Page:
Education Minister Rob Fleming has promised swift action to curtail the “unacceptable” use of restraints and seclusion on special needs students in B.C. schools.
Fleming said he was disappointed as a parent and as a minister to learn about the incidents compiled by Inclusion B.C. in a report released Wednesday.
The advocacy group, which surveyed parents across the province, concluded that little has changed since its first report in 2013. New voluntary guidelines have largely been ignored and parents continue to report troubling incidents, the group said.
“Five years later, we’re stilling talking about the same thing and the graphic nature of what’s happening to kids is still deeply disturbing,” said Faith Bodnar, Inclusion B.C.’s executive director.
The report, Stop Hurting Kids II, cited survey results in which parents said their children were kept in seclusion for hours at a time, carried or dragged, restrained with straps or cuffs, tied to a chair, or forced into a plastic tote.
“Our investigation showed too many B.C. students are still being injured and traumatized by abusive, inappropriate and outdated practices,” the report said.
“Reasons include a lack of regulatory oversight, unclear standards, acceptance of aversive practices and inadequate supports and training.”
Inclusion B.C. called on Fleming to ban the use of restraints and seclusion except in limited situations, keep track of incidents, require all districts to adopt policies and procedures, and train teachers, staff and administrators in better ways to manage behaviour.
“We’re going to act on this really quickly,” Fleming told reporters at the B.C. legislature.
“I can’t speak for why the previous government did not have a lot to show for the last five years. My first reaction was the 2018 report is very similar to 2013.”
Fleming said school superintendents will be required to immediately review the report and every district will have to work with the ministry and have clear policies and guidelines by the end of this year.
He said the government will look at providing additional supports if teachers feel they are needed.
Fleming expressed particular concern about the report’s finding that some parents are never told about the use of restraints or seclusion on their children.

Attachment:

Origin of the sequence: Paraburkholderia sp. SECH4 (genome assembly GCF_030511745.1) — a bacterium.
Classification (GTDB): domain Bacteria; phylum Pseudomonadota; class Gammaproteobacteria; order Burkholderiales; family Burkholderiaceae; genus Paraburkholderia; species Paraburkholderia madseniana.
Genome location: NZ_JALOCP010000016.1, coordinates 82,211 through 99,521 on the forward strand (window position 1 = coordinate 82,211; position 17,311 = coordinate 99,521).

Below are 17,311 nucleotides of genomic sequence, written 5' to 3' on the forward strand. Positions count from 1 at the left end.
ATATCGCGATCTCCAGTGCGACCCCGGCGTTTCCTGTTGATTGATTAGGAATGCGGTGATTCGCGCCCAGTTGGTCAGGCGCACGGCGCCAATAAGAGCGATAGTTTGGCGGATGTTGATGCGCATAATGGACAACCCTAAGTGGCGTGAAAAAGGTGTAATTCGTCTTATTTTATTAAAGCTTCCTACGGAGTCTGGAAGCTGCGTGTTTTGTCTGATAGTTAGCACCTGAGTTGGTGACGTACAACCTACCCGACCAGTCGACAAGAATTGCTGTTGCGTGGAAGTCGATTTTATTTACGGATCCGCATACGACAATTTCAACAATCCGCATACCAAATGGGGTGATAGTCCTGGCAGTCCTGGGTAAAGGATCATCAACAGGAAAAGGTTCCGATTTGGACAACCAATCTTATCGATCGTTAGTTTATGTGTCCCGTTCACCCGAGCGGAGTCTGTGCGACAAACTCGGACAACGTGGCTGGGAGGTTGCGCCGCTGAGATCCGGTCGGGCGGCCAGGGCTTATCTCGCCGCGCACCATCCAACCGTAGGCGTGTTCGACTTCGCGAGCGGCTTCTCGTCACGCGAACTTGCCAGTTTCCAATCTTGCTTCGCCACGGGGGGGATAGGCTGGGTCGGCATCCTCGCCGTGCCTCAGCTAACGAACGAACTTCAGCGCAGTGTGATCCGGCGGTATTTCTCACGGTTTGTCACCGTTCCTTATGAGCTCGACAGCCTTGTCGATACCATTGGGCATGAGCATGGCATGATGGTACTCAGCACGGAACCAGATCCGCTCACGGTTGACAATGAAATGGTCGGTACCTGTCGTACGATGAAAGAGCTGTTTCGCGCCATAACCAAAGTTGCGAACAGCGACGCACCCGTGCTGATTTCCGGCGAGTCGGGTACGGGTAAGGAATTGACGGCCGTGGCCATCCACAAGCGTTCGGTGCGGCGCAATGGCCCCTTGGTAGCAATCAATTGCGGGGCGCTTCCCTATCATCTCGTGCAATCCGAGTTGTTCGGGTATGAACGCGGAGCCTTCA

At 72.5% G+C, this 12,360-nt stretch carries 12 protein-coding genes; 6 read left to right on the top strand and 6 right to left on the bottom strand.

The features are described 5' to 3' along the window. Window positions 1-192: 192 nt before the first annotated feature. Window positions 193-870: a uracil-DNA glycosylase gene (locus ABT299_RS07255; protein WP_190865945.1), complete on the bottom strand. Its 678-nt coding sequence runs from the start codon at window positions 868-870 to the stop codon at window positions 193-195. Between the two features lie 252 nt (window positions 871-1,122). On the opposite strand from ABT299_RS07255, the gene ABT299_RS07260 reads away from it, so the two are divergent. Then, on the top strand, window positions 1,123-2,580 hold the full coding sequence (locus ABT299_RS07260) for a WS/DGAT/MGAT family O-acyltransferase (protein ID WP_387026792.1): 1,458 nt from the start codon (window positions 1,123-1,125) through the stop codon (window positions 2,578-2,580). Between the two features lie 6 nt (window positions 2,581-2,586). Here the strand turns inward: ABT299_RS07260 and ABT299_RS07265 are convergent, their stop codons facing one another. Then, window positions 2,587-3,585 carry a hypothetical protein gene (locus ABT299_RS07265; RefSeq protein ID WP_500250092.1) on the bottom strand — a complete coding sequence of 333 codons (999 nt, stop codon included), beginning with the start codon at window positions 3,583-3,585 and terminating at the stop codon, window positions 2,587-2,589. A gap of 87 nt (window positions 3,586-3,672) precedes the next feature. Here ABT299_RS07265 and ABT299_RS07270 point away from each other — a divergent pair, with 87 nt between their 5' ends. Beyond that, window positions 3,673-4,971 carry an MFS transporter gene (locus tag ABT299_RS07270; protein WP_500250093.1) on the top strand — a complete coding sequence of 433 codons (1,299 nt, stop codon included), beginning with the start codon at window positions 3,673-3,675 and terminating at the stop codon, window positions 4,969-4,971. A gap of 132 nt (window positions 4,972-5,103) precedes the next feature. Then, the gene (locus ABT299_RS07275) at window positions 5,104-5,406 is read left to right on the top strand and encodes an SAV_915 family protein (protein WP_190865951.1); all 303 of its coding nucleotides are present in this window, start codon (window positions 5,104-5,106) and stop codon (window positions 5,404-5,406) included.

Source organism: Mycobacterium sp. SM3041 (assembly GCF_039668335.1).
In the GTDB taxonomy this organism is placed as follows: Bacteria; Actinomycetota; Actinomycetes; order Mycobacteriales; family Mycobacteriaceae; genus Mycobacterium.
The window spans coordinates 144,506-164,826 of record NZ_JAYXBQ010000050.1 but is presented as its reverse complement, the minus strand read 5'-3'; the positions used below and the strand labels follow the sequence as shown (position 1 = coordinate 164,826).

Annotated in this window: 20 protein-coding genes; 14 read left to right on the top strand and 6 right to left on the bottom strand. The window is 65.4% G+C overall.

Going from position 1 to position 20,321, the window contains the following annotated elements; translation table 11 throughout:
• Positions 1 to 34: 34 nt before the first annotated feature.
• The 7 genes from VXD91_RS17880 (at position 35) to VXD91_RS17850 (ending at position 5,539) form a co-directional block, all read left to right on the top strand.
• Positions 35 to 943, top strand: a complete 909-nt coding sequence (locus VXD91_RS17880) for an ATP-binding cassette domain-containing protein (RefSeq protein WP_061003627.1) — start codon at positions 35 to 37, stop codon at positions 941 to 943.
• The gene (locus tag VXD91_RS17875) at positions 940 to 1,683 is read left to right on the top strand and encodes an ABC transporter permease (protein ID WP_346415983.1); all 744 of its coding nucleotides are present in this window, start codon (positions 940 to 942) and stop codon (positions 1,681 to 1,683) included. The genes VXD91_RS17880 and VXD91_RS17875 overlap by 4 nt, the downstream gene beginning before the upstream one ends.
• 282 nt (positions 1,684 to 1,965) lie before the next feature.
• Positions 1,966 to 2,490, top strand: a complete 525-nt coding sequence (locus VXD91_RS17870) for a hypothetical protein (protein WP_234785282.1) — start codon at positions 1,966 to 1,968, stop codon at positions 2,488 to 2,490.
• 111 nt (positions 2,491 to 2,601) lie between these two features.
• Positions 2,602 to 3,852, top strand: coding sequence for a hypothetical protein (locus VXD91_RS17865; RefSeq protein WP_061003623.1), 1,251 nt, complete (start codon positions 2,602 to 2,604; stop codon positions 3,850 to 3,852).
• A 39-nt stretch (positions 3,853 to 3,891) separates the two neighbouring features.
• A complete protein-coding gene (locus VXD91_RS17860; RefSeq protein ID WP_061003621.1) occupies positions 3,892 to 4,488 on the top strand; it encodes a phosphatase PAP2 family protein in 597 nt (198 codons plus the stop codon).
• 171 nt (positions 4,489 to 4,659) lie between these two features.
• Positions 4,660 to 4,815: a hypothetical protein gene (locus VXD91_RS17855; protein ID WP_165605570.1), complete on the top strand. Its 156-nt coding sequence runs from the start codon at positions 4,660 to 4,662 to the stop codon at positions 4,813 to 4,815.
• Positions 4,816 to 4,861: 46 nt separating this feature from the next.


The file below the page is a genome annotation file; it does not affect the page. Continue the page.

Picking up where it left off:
“If there is an incident like this that is serious, that occurs during the school day, I, as a parent, would want to know about that,” he said. “So the fact there isn’t any clear lines of reporting between the school, the district and the parent, I think, is a concern.”
Inclusion B.C., which advocates for people with intellectual disabilities, surveyed families last fall, receiving responses from 170 parents and guardians of students subjected to restraint or seclusion during the 2016-17 school year.
Most of the students were boys and almost all had a special needs designation.
The majority of the parents complained to the school and almost all said they were unhappy with the school’s response.
In nearly half the cases, parents removed their child from the school because of the incidents, the survey showed.
Inclusion B.C. said its first report prompted the government to issue guidelines for school districts to develop their own policies, but, to date, only 19 of 60 districts have done so.
The B.C. Teachers’ Federation backed calls to increase supports and in-service training for teachers, staff and principals.
Glen Hansman, the union’s president, said that when he worked in Vancouver, the school district provided non-violent crisis intervention training that was directly relevant to his work as a special education teacher working with children who had language delays and behavioural challenges.
“But, unfortunately, those opportunities don’t exist consistently nowadays, because we’re still reeling as a system from budget cuts under the previous government,” he said.
Hansman noted that substitute teachers, for instance, get thrown into difficult situations all the time. “And I can guarantee you that, 99 per cent of the time, no one from management is walking them through the safety plans for kids or providing them with the sorts of supports to defuse situations in a way that doesn’t involve restraints.
“If two kids are going after one another, or a child is self-harming or if a six-foot-five 15-year-old is throwing stuff around a room, what is there, within the district, to help a [teacher-on-call] be equipped with the skill set to defuse a situation like that?”
Hansman said he worries, too, that the teacher shortage is making the situation worse as special education teachers get moved into classrooms to cover for someone who is off sick.
“So we may be having situations where kids are acting up or not behaving in their usual way. Routines are thrown off. For a lot of these students, where violence might be a problem or where they’re anxious, consistent routine is really important.”